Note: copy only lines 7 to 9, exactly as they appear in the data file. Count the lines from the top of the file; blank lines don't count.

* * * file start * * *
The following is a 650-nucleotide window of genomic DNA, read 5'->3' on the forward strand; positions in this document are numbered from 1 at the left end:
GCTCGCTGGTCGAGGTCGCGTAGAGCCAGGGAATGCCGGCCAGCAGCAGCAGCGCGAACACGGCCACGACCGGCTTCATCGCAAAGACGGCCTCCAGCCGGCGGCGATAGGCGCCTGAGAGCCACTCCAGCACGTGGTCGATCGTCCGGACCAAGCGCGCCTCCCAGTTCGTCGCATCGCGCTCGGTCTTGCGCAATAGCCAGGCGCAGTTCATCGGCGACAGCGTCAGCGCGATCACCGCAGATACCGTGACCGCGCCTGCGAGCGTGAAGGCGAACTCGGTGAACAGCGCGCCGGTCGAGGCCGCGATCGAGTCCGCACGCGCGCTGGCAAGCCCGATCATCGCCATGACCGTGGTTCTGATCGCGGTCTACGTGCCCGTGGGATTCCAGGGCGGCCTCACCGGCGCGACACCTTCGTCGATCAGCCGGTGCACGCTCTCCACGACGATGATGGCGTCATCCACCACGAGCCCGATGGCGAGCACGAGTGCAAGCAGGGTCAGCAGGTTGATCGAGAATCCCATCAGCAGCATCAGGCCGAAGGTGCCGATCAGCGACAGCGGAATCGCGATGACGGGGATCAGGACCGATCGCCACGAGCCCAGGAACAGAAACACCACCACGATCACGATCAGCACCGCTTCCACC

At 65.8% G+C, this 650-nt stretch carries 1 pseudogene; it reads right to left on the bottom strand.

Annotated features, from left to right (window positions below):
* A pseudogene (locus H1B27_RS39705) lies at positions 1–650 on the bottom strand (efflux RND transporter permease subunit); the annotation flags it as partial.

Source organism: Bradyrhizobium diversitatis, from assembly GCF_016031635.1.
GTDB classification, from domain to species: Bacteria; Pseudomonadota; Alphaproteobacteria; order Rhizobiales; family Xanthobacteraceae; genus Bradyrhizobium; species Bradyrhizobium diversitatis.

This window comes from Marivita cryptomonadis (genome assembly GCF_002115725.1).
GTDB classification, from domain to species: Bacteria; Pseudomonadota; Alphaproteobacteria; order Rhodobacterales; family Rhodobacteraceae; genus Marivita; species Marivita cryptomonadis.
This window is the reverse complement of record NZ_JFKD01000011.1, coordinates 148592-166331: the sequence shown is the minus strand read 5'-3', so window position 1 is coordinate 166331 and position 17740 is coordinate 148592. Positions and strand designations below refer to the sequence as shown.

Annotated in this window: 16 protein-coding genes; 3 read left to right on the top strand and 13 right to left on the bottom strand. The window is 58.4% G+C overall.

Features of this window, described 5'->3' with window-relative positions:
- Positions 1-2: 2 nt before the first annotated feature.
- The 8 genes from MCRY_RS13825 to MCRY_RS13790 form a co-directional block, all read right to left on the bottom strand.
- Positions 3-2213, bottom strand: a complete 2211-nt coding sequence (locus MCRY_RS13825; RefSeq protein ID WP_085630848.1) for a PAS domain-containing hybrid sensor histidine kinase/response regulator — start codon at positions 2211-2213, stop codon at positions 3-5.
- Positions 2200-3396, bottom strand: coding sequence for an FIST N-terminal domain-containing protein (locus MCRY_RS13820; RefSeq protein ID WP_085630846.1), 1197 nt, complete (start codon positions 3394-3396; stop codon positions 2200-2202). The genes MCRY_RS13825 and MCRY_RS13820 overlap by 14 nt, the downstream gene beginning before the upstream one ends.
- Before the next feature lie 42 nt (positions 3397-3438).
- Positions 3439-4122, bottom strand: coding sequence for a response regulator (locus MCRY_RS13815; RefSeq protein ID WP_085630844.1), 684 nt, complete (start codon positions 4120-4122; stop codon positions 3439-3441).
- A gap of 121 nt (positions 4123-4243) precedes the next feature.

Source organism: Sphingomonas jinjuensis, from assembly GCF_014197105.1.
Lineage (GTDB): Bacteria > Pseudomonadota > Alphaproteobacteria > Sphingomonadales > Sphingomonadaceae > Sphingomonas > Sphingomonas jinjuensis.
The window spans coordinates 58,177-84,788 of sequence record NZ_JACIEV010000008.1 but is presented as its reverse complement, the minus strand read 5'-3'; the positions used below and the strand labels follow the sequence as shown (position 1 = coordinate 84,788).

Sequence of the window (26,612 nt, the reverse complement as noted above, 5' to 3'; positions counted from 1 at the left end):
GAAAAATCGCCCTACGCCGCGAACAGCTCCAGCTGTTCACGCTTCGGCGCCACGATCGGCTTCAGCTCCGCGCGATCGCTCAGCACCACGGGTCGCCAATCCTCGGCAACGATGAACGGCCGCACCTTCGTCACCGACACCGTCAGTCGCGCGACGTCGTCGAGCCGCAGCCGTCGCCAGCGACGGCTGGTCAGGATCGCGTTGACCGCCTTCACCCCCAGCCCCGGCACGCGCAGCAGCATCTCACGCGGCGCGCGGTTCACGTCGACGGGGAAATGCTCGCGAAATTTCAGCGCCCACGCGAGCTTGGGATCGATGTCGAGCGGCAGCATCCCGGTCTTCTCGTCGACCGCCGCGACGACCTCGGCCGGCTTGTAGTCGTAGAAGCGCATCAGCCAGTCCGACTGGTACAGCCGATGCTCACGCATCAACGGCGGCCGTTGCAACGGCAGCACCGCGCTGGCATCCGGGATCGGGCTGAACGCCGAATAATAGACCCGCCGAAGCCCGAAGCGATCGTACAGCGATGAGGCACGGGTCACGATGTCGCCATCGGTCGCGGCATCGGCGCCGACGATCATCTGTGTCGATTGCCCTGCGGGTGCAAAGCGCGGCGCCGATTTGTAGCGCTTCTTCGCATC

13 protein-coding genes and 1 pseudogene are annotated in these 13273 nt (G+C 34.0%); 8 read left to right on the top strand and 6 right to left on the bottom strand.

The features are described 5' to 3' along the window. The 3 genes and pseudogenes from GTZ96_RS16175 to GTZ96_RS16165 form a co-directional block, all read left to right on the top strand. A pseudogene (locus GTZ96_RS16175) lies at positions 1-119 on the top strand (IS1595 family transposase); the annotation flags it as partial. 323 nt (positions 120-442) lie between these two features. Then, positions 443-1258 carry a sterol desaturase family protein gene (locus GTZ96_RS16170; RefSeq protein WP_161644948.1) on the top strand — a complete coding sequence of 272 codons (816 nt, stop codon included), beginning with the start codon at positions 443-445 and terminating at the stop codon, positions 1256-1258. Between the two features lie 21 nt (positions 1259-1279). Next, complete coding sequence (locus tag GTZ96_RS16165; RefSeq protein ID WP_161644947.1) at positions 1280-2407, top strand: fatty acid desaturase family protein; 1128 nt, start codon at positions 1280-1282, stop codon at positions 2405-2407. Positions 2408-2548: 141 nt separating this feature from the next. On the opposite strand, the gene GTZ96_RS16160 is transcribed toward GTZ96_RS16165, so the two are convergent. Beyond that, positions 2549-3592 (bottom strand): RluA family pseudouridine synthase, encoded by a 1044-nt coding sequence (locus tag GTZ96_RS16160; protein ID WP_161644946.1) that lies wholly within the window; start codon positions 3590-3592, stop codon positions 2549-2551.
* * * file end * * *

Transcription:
GTDB classification, from domain to species: Bacteria; Pseudomonadota; Alphaproteobacteria; order Rhizobiales; family Xanthobacteraceae; genus Bradyrhizobium; species Bradyrhizobium diversitatis.

This window comes from Marivita cryptomonadis (genome assembly GCF_002115725.1).
GTDB classification, from domain to species: Bacteria; Pseudomonadota; Alphaproteobacteria; order Rhodobacterales; family Rhodobacteraceae; genus Marivita; species Marivita cryptomonadis.